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Acta Psychiatr Scand. 2017 Jun;135(6):554-563. doi: 10.1111/acps.12726. Epub 2017 Mar 28.

Impact of childhood trauma on course of panic disorder: contribution of clinical and personality characteristics.

Author information

1
University Department of Psychiatry, Campus University Hospital Antwerp (UZA), Antwerp, Belgium.
2
Collaborative Antwerp Psychiatric Research Institute (CAPRI), Faculty of Medicine and Health Sciences, University of Antwerp (UA), Antwerp, Belgium.
3
Department of Scientific Coordination and Biostatistics, University Hospital Antwerp (UZA), Antwerp, Belgium.
4
Faculty of Medicine and Health Sciences, University of Antwerp, Antwerp, Belgium.
5
Department of Psychiatry, Amsterdam Neuroscience and Amsterdam Public Health Research Institute, VU University Medical Center, Amsterdam, The Netherlands.
6
University Department of Psychiatry, Campus Psychiatric Hospital Duffel, Duffel, Belgium.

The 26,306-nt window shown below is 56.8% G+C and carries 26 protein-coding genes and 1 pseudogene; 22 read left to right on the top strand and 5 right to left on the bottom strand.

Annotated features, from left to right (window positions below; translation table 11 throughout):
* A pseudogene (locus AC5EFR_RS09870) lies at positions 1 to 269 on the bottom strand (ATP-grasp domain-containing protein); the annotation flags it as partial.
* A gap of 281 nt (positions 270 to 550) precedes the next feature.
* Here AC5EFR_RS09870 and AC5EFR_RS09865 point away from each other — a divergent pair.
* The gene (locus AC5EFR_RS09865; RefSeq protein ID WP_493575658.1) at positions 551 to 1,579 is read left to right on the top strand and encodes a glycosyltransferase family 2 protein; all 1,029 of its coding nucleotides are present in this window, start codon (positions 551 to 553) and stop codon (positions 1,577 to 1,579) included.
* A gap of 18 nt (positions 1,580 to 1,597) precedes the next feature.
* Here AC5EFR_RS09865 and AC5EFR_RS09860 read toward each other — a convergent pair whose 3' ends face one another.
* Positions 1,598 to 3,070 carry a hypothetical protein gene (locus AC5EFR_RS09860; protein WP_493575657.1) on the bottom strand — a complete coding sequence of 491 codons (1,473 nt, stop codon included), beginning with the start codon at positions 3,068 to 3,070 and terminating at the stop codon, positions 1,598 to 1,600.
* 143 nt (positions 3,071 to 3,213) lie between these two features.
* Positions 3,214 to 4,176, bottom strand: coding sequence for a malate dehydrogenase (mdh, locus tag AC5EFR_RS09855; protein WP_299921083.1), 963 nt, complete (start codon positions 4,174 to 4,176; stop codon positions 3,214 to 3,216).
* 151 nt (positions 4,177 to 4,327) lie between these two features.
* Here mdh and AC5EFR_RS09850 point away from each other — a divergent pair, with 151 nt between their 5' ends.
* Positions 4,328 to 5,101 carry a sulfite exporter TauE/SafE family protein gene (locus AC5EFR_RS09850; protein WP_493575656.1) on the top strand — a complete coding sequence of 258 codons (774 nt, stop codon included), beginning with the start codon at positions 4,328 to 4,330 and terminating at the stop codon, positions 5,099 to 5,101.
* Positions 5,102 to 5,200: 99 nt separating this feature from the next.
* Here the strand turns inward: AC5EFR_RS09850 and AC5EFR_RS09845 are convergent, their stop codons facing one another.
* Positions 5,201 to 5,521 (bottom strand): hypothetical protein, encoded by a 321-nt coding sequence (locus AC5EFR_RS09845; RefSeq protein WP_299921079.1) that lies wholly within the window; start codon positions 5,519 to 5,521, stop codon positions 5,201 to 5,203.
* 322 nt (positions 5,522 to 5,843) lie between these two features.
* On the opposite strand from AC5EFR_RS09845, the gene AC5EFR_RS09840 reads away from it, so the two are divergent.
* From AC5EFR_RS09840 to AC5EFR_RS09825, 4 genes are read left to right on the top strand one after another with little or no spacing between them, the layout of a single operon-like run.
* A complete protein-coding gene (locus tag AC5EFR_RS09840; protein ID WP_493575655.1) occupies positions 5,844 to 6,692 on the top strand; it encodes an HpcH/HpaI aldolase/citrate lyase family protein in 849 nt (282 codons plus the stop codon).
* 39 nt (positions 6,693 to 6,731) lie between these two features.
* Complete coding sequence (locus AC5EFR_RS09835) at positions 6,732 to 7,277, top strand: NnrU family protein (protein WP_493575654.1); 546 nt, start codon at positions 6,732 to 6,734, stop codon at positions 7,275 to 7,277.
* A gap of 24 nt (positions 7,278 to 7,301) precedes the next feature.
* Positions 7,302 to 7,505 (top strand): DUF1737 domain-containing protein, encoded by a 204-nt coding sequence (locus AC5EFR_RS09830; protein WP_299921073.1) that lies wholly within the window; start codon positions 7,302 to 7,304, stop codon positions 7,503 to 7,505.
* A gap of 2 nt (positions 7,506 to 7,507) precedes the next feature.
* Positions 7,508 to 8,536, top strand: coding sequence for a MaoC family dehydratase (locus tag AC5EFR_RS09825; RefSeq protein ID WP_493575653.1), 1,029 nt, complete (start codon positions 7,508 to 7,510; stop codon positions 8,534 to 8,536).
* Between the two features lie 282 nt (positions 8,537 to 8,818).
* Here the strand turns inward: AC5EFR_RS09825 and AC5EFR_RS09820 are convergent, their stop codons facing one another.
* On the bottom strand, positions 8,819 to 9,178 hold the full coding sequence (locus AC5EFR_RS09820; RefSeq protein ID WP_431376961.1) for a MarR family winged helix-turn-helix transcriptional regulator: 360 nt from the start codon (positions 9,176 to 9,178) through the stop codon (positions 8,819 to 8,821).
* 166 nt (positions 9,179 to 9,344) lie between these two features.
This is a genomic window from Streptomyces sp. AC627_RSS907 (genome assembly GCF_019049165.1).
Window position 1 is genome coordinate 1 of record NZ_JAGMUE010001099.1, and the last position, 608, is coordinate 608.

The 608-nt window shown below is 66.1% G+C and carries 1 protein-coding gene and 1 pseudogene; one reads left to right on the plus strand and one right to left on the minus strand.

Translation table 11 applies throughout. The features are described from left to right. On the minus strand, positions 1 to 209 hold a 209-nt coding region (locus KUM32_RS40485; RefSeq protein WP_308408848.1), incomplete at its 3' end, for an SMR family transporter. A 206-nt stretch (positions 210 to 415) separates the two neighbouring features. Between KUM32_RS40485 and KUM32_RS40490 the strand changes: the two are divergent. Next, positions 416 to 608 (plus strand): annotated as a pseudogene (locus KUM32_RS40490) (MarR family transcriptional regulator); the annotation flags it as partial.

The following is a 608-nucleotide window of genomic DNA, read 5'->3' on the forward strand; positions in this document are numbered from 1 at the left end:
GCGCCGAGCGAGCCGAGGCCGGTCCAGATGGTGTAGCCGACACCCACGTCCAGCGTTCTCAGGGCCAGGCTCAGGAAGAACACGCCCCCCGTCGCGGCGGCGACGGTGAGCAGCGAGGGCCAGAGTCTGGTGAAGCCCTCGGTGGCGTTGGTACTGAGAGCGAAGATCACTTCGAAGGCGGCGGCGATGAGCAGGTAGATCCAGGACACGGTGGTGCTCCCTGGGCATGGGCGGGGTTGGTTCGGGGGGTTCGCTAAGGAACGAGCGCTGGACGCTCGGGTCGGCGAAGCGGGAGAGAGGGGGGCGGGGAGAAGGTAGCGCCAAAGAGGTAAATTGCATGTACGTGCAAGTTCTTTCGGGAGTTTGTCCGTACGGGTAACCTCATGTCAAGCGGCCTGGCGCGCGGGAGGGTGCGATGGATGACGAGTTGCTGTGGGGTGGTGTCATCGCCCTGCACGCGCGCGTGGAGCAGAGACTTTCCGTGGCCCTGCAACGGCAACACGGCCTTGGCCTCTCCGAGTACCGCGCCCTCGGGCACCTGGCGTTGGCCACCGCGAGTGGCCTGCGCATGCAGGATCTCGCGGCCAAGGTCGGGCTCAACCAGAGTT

Abstract

OBJECTIVE:

To investigate the impact of childhood trauma on the clinical course of panic disorder and possible contributing factors.

METHOD:

Longitudinal data of 539 participants with a current panic disorder were collected from the Netherlands Study of Depression and Anxiety (NESDA). Childhood trauma was assessed with a structured interview and clinical course after 2 years with a DSM-IV-based diagnostic interview and the Life Chart Interview.

RESULTS:

At baseline, 54.5% reported childhood trauma, but this was not predictive of persistence of panic disorder. Emotional neglect and psychological abuse were associated with higher occurrence of anxiety disorders other than panic disorder (social phobia) and with higher chronicity of general anxiety symptoms (anxiety attacks or episodes and avoidance). Baseline clinical features (duration and severity of anxiety and depressive symptoms) and personality traits (neuroticism and extraversion) accounted for roughly 30-60% of the total effect of childhood trauma on chronicity of anxiety symptoms and on occurrence of other anxiety disorders.

CONCLUSION:

After two years, childhood trauma is associated with chronicity of anxiety symptoms and occurrence of social phobia, rather than persistence of panic disorder. These relationships are partially accounted for by duration and severity of anxiety and depressive symptoms, and neuroticism and extraversion.

KEYWORDS:

anxiety disorder; childhood trauma; course; longitudinal; panic disorder

PMID:
28369890
DOI:
10.1111/acps.12726
[Indexed for MEDLINE]

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